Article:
Let me explain. Not all questions of power are always excluded from Humanistic psychotherapy. As Humanistic therapy promotes a sense of equality and mutuality in the relationship, much care is put into reflecting on how to step out of the role of the ‘expert’ as a therapist and how to avoid interpreting the client’s experience, creating space for them to discover their own answers. As I said, I appreciate this way of working and I have a strong belief that an ethical framework based on these principles is important to make sure therapists don’t abuse their power.
Thus, a lot of emphasis is put on the ethical framework and rightly so. To me, the issue lies in the way in which issues of power are discussed in training, and generally within the profession, or rather, never discussed.
Please note that when discussing issues of power in therapy, I mostly use Proctor’s categorisation of power in three distinct types: Role power, Societal power, and Historical power (2017). I consider Role and Societal power two aspects of structural power, that is, the power given to an individual due to their social position and affiliation to institutions.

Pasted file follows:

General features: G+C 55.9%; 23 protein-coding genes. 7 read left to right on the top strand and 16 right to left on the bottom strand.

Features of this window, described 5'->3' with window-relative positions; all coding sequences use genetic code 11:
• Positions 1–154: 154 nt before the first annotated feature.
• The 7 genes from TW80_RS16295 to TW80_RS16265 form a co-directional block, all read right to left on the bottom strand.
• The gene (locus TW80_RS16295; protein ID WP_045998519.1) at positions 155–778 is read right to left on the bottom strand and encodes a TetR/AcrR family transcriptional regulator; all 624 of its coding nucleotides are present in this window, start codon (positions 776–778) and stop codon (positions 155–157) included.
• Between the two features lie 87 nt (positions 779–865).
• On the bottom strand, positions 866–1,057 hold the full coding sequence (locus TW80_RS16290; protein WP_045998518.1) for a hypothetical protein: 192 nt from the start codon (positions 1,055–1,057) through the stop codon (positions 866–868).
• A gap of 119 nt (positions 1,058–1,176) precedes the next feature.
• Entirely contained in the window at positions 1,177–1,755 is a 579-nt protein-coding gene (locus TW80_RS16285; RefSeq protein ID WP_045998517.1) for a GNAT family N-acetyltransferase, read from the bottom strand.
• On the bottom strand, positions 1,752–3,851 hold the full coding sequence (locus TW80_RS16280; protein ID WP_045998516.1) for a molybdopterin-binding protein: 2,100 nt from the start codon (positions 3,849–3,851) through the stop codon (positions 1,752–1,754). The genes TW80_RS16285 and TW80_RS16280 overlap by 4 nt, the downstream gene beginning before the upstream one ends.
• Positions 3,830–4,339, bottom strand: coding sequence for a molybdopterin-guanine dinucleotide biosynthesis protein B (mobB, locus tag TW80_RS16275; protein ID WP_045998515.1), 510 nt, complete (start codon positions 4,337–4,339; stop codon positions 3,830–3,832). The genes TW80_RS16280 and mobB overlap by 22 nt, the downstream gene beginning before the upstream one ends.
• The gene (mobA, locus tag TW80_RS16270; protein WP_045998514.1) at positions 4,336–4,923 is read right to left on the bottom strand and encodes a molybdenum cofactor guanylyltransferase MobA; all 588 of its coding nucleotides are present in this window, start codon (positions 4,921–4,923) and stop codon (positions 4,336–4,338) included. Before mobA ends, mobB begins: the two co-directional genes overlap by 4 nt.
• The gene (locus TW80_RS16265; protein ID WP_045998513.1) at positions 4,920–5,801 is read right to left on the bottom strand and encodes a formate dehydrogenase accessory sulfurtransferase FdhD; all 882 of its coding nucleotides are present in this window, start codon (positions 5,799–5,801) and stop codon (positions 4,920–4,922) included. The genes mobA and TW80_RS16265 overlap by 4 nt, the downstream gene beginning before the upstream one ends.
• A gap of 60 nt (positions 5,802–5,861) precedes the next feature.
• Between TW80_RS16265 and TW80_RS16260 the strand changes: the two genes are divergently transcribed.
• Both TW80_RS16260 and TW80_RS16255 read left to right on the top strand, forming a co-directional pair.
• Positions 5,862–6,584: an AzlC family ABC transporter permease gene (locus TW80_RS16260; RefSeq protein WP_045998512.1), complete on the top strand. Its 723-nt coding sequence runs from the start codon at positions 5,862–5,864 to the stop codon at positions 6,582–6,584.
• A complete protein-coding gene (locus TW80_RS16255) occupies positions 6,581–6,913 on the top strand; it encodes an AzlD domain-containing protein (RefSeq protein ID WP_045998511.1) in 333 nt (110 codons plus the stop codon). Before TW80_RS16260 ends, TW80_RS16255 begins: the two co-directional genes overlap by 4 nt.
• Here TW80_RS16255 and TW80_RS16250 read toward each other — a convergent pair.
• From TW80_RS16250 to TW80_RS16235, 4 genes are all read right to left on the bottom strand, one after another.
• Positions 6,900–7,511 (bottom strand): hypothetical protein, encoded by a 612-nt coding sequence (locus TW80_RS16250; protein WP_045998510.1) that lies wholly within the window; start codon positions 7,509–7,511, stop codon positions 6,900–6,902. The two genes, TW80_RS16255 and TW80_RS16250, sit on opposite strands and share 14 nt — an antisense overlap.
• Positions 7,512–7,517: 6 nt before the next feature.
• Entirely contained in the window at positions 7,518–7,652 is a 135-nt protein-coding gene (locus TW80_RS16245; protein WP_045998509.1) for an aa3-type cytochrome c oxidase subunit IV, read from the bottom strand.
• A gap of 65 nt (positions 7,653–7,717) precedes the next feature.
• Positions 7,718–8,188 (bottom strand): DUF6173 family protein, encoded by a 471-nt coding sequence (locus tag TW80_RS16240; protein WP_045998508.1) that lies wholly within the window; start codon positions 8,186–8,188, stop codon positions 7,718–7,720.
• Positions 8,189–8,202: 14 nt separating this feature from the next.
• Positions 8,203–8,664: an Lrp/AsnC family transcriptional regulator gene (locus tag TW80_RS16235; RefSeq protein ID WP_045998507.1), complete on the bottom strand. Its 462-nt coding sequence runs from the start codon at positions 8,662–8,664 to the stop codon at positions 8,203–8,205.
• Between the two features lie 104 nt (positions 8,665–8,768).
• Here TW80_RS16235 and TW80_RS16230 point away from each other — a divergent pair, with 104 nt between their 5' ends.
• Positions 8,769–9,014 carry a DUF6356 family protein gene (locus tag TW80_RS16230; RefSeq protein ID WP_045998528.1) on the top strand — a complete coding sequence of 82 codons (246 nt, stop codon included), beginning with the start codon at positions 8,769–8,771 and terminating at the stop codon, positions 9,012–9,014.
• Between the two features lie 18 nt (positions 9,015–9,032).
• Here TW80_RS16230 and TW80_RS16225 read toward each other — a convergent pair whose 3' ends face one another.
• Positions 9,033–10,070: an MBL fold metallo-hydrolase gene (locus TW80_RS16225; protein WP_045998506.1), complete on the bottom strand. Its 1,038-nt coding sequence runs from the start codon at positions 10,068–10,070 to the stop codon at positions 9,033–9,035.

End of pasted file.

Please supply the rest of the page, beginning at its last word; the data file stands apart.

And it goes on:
I have personally found that structural power is often completely omitted from the conversation in Humanistic training. It is as if our ethical stance of mutuality was assurance enough that power differentials will not influence the relationship. I personally find this view unethical and dangerous.
Rogers’ radical political ideas and the way in which he tried to change the power balance in therapy with the person-centred approach were indeed, revolutionary for their time. The issue is that they seem to constitute enough protection against abuse of power for us humanistically trained therapists, without the need for further reflection on social realities. Similarly, Gestalt’s ideas of co-creation and Field theory (Lewin, 1951) are presented as a way of equalising the power balance between client and therapist, especially when practicing relationally.